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Times are an hour off in Java Cells

I am using the Java SimpleDateFormat to convert times into text for headings. What I found was the times shown in my heading were an hour different than the times shown in my data cells in the sheet. Attached is a file with a snipet of code that takes the same Date and in one case converts it into a string using SimpeDateFormat and puts the result into a cell and in the other case it puts the Date object into another cell and then setting the Style formatting to display the Date in a similar format. The dates are 2 hours apart. (I am running in America/Chicago timezone and it is currently daylight savings here.) What am I missing? Is there a problem with handling of dates in cells or do I need to manipulate the Date object before inserting into cell?

Thanks for any help.
Steve

Hi Steve,

The built-in formats are dependent on the current regional settings of the operating system.We only list these formats in the US-English environment.

The built_in date format 14,22 will be refelected by the system setting.

You can use Style.setCustom() to complete your request. Just as following codes:

dateStyle.setCustom("M/D/yy h:mm");

Hi Warren,

The problem isn't that the formats are different. The problem is that the the time displayed using the same Date object are 1 hour different.

In the sample code I have attached, I took 2 dates:
August 16, 2006 18:12:53 and November 16, 2006 18:12:53
and created a Date object for each.

1. Using SimpleDateFormat I take these Date objects and create strings of
08/16/06 18:12 and 11/16/06 18:12

2. Putting the Date object into a cell and then setting the format to display a date format I get:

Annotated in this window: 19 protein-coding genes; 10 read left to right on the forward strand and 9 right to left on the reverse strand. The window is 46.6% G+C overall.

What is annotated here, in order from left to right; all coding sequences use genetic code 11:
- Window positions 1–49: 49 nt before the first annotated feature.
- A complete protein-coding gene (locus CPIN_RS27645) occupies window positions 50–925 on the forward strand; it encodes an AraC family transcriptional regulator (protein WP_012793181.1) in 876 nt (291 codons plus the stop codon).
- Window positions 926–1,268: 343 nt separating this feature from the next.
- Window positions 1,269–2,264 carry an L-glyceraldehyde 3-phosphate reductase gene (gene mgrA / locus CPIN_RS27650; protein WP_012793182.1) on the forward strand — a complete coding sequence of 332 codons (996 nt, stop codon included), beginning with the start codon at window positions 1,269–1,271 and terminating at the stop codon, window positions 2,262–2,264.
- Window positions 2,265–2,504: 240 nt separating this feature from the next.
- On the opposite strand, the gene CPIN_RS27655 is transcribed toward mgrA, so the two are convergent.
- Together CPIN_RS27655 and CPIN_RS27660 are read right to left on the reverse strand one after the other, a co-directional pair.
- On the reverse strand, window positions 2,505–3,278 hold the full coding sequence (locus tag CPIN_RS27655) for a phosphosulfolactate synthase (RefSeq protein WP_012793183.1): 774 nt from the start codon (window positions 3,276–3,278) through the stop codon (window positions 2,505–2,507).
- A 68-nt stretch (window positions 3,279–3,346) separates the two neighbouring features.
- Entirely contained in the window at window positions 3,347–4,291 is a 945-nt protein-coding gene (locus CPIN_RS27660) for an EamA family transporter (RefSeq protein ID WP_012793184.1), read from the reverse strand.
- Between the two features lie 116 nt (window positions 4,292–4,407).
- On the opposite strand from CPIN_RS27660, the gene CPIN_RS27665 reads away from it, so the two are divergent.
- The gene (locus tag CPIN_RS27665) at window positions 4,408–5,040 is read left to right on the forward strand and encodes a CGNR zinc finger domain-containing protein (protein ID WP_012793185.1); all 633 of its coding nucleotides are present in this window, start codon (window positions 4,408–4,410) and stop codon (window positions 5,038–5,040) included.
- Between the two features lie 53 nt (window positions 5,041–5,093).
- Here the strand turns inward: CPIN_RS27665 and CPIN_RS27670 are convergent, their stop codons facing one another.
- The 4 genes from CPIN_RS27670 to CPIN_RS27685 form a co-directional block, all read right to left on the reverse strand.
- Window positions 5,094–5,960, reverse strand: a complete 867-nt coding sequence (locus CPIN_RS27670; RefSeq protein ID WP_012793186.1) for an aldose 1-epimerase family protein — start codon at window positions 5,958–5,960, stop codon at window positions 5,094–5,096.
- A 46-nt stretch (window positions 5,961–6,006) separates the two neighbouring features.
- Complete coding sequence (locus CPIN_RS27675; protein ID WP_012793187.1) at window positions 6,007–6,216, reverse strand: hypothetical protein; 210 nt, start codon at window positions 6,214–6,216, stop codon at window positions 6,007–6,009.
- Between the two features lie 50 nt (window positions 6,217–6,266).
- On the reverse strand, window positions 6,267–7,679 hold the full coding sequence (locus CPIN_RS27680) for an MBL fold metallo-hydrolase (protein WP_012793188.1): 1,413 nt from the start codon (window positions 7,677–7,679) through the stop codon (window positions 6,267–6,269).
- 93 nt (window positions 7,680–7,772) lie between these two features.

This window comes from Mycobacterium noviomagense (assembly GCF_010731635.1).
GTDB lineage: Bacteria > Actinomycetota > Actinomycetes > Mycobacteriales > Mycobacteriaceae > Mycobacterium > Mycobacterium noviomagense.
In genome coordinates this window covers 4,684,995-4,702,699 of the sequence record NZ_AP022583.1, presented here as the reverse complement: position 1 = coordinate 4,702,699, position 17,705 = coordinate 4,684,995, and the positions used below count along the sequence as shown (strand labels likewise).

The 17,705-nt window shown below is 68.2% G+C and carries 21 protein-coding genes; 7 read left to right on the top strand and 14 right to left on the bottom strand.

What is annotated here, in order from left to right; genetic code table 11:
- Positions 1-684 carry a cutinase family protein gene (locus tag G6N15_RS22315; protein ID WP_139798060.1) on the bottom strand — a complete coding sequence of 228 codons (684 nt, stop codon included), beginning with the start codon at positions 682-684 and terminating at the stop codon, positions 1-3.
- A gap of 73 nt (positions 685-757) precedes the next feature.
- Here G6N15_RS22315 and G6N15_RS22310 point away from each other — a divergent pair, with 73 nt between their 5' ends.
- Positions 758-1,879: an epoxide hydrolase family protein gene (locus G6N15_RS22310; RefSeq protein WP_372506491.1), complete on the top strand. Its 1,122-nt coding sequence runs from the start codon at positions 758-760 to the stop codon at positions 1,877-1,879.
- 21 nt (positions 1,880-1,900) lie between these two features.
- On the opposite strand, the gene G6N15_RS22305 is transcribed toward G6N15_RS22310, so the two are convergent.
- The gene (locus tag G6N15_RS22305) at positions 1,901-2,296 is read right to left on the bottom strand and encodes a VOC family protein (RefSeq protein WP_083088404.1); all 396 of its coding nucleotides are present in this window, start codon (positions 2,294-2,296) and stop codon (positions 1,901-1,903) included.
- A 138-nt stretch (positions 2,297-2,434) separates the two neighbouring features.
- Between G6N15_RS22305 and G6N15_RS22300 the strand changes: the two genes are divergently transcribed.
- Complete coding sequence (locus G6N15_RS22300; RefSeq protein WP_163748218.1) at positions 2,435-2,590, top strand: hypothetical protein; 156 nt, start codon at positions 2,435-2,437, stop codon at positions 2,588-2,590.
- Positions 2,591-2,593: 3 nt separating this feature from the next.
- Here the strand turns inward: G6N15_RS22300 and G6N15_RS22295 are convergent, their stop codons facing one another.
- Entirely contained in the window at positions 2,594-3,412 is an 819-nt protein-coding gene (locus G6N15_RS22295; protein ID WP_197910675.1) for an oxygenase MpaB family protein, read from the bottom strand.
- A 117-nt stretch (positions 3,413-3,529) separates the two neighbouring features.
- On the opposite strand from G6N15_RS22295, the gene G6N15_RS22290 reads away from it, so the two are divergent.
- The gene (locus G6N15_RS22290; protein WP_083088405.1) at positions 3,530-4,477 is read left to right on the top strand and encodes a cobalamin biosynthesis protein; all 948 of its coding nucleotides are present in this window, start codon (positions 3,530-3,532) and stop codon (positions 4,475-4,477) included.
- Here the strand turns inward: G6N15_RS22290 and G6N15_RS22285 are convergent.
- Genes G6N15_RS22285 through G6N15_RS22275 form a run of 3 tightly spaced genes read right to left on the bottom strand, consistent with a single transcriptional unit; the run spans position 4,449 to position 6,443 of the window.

08/16/2006 17:12 and 11/16/2006 18:12

The time on the August date from the Date object ( number 2 above) is 1 hour less that the date in the string (nubmer 1 above).

It appears the conversion of the Date object into an Excel formatted date value doesn't account for daylight savings time. Since August 16 2006 is during DST here and November 16, 2006 is not.

Steve

Hi Steve,

Sorry for my mistake.

Now I understand your problem.

Could you create xls file which contains the two date object with MS Excel and post here?

It will help me to fix it.

Hi,

Please try this fix.

Hi Warren,

The fix didn't seem to work. I have attached a zip file containing the code segment I used, an xls using the released 1.7.1.0 and one after using the fixed version you just posted. I hope this helps.

Steve

Hi Steve,

We could not find the attached zip. Please attach again.

Sorry,

I thought I had attached it. Here it is.

Hi,

Please try this fix.

If it doesn't work, please post the result of following codes:

GregorianCalendar calVal = new GregorianCalendar(2006, Calendar.AUGUST, 16, 18, 12, 53);
Object ttableCell = calVal.getTime();

Calendar cal = Calendar.getInstance();
System.out.println(cal.getTimeZone().getID());
cal.setTime((Date)ttableCell);
System.out.println(cal.get(Calendar.DST_OFFSET));

Hi Warren,

That seemed to fix my problem. Will this work anywhere in the world? We have customers world wide who will running this. For example, we have had problems with the time zone Asia/Calcutta, which is UTC 5:30 and no DST

I have attached a zip with the updated source code which outputs the time zone id and the DST offset, the console output, and the spreadsheet created. In case you need to use for verification.

Steve

Hi Steve,

It only works when the date is in daylight savings time in the time zone which uses daylight savings time.

Thanks Warren,

Do you have any idea when will the next official release with this fix in be available?

Thanks, Steve

Hi Steve,

We will release official version in the next week.